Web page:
Upcoming Webinars


Click here to view recordings of previous webinars

"Introduction to the Handbook of Life Course Health Development", by Neal Halfon, MD, MPH, Tuesday, November 29, 2017, 9-10AM (PT) / 12-1PM (ET). REGISTER HERE.

"Life Course Health Development of Individuals with Cerebral Palsy", by Robert J. Palisano, PT, ScD, FAPTA and colleagues, Wednesday, December 6, 2017, 9-10AM (PT) / 12-1PM (ET). REGISTER HERE.

"Middle Childhood - An Evolutionary Developmental Synthesis", by Marco DelGiudice, PhD, Monday, December 18, 2017, 9-10AM (PT) / 12-1PM (ET). REGISTER HERE.

"The Emerging Theoretical Framework of Life Course Health Development", by Neal Halfon, MD, MPH and Christopher Forrest, MD, PhD. Tuesday, January 23, 2018, 9-10AM (PT) / 12-1PM (ET). REGISTER HERE.

"Emerging Adulthood as a Critical Stage in the Life Course", by David Wood, MD, MPH. Wednesday, January 31, 2018, 9-10AM (PT) / 12-1PM (ET). REGISTER HERE.

Support Us

LCRN is actively seeking additional funding to develop new and innovative transdisciplinary research and activities. If you would like to contribute, please contact Ericka Tullis, Project Manager, at ETullis@mednet.ucla.edu.

Maternal Obesity

By Various

The prevalence of obesity is increasing at an alarming rate, across all populations and age groups. Estimates suggest that 20% of women will be obese by 2025—a sobering statistic, particularly considering that obesity during pregnancy increases risk of adverse health outcomes to both mother and child. What’s more, obesity during pregnancy increases the risk of life-long health problems in children, including obesity, type 2 diabetes, and heart disease. This Series in The Lancet Diabetes & Endocrinology examines the growing burden of maternal obesity worldwide in terms of its impact on clinical management and intergenerational health, and highlights the need for a focus on the pre-pregnancy period, along with a whole-of-society …

Read full article

Modifiable early-life risk factors for childhood adiposity and overweight: an analysis of their combined impact and potential for prevention

By Siân M Robinson, Sarah R Crozier, Nicholas C Harvey, Benjamin D Barton, Catherine M Law, Keith M Godfrey, Cyrus Cooper, and Hazel M Inskip

Background: Early life may be a “critical period” when appetite and regulation of energy balance are programmed, with lifelong consequences for obesity risk. Insight into the potential impact of modifying early-life risk factors on later obesity can be gained by evaluating their combined effects. Objective: The objective was to examine the relation between the number of early-life risk factors and obesity outcomes among children in a prospective birth cohort (Southampton Women’s Survey). Design: Five risk factors were defined: maternal obesity [prepregnant body mass index (BMI; in kg/m2) >30], excess gestational weight gain (Institute of Medicine, 2009), smoking during pregnancy, low maternal vitamin D status ( Results: Of the children, 148 …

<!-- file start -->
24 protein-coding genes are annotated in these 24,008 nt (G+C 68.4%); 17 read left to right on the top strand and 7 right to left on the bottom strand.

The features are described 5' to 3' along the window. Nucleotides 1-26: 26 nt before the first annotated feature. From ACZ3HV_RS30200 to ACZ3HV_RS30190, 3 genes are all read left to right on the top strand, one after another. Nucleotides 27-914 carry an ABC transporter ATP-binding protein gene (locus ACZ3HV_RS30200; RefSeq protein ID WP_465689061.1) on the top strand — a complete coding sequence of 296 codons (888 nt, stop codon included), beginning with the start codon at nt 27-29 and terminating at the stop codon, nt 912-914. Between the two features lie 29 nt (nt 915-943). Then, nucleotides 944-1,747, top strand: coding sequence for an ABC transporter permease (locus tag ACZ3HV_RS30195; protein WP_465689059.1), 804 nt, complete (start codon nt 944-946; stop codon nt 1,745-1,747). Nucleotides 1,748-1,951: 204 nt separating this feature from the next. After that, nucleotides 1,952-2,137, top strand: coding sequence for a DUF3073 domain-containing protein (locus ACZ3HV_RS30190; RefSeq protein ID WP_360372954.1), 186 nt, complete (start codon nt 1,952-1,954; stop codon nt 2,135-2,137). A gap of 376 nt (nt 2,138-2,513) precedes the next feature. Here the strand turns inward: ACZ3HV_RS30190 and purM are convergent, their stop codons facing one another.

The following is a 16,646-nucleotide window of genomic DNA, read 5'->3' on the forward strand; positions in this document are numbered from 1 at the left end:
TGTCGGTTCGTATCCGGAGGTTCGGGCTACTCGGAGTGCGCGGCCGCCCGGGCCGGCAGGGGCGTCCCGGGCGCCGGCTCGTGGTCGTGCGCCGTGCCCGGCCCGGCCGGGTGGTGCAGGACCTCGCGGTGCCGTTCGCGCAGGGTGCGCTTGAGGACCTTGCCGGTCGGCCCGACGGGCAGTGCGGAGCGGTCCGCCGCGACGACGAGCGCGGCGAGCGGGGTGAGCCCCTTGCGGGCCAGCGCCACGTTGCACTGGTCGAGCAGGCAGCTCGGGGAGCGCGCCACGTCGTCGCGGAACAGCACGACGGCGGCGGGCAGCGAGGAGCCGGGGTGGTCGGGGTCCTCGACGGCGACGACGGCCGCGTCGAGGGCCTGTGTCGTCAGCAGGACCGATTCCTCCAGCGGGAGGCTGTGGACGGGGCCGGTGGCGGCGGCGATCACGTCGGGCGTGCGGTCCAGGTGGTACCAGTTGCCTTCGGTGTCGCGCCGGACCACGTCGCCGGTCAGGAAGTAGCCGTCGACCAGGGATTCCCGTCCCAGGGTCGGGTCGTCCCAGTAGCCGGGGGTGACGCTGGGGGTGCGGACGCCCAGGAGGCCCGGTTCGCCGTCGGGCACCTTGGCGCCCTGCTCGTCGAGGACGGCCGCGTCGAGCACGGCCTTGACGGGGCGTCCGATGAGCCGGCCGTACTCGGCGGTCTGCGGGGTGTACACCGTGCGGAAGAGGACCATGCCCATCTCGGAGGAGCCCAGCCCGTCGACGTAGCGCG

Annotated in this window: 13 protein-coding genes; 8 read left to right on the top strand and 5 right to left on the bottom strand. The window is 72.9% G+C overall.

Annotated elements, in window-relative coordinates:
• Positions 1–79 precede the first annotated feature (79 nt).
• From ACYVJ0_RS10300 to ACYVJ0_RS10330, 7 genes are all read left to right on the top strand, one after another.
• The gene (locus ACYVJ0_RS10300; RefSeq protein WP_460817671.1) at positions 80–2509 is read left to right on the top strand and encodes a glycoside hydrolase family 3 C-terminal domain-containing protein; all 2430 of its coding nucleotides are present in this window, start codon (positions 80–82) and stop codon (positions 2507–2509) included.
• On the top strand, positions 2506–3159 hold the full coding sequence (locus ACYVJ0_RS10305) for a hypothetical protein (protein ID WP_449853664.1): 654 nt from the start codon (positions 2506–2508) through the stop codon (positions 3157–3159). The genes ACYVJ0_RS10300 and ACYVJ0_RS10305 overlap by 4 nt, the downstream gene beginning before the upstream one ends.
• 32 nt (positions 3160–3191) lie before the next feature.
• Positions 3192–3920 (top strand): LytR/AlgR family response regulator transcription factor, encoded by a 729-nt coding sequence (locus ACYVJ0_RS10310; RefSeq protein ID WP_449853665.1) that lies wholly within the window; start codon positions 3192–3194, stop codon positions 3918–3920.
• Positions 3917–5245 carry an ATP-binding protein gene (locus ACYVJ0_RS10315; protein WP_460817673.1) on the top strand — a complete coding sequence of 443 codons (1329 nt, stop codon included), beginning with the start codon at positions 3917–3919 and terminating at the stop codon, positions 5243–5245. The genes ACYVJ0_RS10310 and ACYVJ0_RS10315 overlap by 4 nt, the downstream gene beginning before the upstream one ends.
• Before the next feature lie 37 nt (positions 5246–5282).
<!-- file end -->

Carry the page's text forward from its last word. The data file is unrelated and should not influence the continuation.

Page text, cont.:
Read full article

Longitudinal changes in infant body composition: association with childhood obesity

By M.B. Koontz, D.D. Gunzler, L. Presley and PM Catalano

Summary   Background Rapid weight gain in infancy has been established as a risk factor for the development of later obesity.   Objective We aimed to investigate the role of changes in infant body composition (assessed via total body electrical conductivity) on the development of overweight/obesity in mid-childhood.   Methods Fifty-three term infants were evaluated at birth, three times during infancy and in mid-childhood. Logistic regression was used to determine associations between rates of total weight gain, fat mass gain and lean mass gain during infancy and later overweight/obesity (defined as body mass index [BMI] ≥85th percentile), adjusted for birth weight and parent education.   Results At follow-up (age 9.0 ± 1.8 …